The House Democratic Caucus, the Senate Republican Conference, and the Senate Democratic Caucus do not make their conference rules available to the public. Although I was able to reach staffers at all 3 offices, none could give me an answer, and I'm still waiting for that return phone call.
This is too hard. The rules should be posted online.
By Daniel Schuman and Alisha Green
It comes as little surprise to hill watchers that House staff are underpaid compared to their Senate equivalents, let alone executive branch and private sector staff, but we decided to dig a bit deeper. Just in time for the holidays (and those non-existent public sector bonuses) here's a comparison of key positions in the House, Senate, and executive branch. We admit that the data is a bit old, like the Ghost of the War on Christmas Past, but it's the best we can do with what’s available.
The shaded areas in the bars for the executive branch staff show a range of potential pay.
Congress runs on rules. With the upcoming changeover from the 112th to the 113th Congress, the House of Representatives will adopt new regulations that innervate every aspect of legislative life. The last time it did this, in 2010, the House set the stage for greater openness and transparency in the lower chamber. At that time, Sunlight issued a series of recommendations, some of which were adopted. The House of Representatives made significant progress toward ensuring the people's house belongs to the people, from the new transparency portal docs.house.gov to expanded video coverage of House proceedings to retaining the Office of Congressional Ethics.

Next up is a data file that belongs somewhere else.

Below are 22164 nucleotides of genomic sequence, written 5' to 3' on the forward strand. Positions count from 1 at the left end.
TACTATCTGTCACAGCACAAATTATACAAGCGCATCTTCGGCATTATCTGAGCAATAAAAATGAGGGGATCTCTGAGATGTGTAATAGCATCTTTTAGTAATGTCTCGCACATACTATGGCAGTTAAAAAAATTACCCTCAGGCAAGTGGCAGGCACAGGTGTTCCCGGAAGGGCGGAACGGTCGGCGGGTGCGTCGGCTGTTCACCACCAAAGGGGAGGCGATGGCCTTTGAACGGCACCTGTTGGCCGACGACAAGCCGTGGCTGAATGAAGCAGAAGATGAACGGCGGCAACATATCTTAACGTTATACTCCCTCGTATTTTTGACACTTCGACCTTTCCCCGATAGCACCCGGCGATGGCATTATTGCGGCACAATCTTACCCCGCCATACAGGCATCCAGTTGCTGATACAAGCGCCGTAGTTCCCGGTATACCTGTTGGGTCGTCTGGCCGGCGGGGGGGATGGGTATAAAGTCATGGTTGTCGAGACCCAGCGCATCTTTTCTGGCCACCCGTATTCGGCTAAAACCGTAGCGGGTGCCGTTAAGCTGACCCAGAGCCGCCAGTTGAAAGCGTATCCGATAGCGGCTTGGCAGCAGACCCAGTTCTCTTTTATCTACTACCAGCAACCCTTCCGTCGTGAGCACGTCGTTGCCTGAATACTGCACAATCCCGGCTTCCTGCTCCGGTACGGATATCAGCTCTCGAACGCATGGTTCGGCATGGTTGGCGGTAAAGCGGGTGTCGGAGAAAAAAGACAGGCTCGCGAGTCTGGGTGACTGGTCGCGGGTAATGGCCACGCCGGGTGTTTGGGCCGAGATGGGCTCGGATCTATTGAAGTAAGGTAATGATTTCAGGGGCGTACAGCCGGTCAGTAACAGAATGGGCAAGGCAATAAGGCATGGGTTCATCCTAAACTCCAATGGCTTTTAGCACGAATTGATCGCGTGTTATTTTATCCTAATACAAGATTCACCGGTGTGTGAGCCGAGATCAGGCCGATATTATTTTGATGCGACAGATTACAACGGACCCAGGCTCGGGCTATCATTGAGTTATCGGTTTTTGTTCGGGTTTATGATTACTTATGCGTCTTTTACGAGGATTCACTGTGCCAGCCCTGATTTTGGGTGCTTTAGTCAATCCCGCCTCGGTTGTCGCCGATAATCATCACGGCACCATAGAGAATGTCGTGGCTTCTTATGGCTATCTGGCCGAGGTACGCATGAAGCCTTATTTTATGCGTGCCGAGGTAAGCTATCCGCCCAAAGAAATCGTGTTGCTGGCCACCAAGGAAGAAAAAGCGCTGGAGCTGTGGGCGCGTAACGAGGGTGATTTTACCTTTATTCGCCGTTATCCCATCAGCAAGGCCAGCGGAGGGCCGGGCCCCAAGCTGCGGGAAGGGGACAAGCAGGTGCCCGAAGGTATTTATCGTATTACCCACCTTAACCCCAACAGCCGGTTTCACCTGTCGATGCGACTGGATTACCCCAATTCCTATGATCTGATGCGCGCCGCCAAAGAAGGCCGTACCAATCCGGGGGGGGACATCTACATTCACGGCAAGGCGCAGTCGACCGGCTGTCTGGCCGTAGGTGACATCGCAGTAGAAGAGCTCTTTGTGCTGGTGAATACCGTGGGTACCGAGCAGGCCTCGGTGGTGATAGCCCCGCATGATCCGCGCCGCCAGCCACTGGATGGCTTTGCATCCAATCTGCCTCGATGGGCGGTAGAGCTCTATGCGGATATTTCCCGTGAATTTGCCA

In advance of the 113th Congress, we're issuing an updated set of transparency recommendations, each of which would mark a significant step towards increased transparency.
By Daniel Schuman and Alisha Green
One of the foundations of democracy is a legislature that functions well. The ability to assess whether a legislature is functioning properly depends on the public's ability to see what it is doing. Observing what the U.S. Senate is doing, unfortunately, is a difficult task, and one that is unnecessarily hard. Have special interests become increasingly powerful in the Senate because the upper chamber has diminished its capacity to legislate? To evaluate this question, we gathered data about congressional staff numbers, pay, and retention from a number of difficult-to-access (and often non-public) sources.
While the U.S. Senate is often seen as the wiser and more seasoned counterpart to the House, we believe it is suffering from the same affliction that has robbed the lower chamber of some of its ability to engage in reasoned decision making, placing it at the mercy of special interests. Over the past thirty years, the Senate weakened its institutional knowledge base and diminished its capacity to understand current events through a dramatic reduction of one of its most valuable resources: experienced staff.